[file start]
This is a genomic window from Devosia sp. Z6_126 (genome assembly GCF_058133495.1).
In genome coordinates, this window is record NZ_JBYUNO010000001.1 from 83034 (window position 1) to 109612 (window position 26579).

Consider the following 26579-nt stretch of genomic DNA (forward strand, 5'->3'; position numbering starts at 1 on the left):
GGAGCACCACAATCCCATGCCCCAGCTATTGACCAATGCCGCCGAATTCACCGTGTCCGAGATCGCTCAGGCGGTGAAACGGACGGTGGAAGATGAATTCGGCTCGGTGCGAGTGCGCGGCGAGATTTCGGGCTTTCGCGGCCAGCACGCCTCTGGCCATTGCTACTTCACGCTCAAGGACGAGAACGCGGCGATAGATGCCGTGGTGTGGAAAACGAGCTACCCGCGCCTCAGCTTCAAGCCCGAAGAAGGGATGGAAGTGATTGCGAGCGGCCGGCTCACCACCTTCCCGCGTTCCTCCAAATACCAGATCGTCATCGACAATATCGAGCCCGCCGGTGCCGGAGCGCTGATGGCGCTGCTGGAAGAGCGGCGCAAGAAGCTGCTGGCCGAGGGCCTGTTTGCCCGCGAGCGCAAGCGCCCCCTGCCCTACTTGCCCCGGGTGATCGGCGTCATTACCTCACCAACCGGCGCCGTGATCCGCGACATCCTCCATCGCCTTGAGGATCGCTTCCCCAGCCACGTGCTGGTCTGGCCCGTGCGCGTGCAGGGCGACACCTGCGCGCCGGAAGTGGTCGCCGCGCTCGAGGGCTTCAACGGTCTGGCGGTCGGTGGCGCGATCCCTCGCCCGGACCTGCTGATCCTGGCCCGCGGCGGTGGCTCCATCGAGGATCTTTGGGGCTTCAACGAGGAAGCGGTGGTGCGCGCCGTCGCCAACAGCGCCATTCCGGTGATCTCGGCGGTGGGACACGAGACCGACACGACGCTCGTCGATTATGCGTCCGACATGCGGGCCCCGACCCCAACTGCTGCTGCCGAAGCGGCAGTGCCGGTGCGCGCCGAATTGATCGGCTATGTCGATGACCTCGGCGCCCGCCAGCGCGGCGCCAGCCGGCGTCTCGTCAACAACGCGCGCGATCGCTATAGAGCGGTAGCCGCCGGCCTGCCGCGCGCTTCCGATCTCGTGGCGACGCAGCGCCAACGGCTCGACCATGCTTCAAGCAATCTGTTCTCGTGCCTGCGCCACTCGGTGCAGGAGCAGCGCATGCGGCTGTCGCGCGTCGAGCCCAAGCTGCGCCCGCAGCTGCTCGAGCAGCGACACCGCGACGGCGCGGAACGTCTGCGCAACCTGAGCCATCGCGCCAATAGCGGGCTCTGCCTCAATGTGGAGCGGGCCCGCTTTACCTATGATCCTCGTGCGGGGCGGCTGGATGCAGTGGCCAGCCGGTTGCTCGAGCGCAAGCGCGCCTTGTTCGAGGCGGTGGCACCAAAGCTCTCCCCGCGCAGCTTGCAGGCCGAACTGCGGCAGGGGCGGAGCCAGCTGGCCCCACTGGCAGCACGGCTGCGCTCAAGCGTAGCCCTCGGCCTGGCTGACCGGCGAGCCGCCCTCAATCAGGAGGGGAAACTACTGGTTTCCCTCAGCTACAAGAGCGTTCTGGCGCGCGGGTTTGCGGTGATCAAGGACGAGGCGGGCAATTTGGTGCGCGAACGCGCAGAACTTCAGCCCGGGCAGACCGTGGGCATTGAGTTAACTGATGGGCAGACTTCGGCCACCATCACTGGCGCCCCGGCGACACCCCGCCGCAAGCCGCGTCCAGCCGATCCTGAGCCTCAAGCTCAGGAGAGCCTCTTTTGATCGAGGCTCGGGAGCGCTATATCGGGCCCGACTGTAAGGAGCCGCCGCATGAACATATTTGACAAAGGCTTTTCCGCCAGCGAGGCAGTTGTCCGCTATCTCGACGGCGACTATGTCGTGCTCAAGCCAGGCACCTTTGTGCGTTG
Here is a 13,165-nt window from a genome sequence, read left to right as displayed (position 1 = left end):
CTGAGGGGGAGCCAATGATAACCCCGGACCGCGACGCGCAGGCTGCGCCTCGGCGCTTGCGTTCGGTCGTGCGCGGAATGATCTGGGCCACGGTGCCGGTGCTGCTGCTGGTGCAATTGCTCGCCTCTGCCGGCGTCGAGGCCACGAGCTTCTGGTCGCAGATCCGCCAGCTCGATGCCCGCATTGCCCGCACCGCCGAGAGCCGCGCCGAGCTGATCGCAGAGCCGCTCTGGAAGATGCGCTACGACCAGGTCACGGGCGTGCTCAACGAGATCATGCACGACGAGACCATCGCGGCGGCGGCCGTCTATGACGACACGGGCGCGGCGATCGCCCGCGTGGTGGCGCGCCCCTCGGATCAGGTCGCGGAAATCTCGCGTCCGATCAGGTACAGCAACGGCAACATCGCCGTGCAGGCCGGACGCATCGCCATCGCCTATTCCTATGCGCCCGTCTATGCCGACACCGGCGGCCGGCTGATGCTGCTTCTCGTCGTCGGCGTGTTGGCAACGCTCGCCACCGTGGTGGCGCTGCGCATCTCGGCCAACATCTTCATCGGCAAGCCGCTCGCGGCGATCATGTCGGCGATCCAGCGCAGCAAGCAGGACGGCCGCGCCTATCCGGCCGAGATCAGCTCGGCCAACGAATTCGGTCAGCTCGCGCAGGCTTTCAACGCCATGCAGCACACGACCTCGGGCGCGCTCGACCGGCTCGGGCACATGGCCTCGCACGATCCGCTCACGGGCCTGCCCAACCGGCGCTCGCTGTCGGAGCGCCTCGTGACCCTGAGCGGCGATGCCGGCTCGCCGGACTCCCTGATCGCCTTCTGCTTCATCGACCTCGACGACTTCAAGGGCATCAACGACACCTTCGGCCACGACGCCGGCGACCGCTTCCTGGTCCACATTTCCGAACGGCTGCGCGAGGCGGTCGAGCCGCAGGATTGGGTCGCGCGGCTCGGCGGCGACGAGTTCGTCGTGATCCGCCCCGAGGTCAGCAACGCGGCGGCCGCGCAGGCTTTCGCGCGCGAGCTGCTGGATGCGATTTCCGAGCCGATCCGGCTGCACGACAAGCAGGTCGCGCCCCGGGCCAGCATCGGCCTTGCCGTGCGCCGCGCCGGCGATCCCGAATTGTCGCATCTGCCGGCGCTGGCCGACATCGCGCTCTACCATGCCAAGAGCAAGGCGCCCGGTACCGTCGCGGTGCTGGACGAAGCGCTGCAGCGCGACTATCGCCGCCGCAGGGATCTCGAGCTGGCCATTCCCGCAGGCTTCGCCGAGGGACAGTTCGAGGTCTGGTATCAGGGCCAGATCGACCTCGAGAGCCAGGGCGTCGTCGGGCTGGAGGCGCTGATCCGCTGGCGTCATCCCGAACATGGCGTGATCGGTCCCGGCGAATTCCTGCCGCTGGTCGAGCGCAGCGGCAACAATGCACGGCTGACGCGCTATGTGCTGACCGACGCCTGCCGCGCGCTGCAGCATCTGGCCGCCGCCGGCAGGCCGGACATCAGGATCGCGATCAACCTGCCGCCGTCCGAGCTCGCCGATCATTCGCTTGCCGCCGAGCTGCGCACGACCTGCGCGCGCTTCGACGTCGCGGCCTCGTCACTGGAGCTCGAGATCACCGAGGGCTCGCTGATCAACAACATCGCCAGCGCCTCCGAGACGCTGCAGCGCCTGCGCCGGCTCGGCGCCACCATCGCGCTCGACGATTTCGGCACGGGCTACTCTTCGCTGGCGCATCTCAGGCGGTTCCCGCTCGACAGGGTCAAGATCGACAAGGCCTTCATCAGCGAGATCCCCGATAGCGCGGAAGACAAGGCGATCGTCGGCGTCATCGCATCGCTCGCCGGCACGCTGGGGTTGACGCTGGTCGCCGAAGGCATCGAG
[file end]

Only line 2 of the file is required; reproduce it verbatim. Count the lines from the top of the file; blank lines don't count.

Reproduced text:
In genome coordinates, this window is record NZ_JBYUNO010000001.1 from 83034 (window position 1) to 109612 (window position 26579).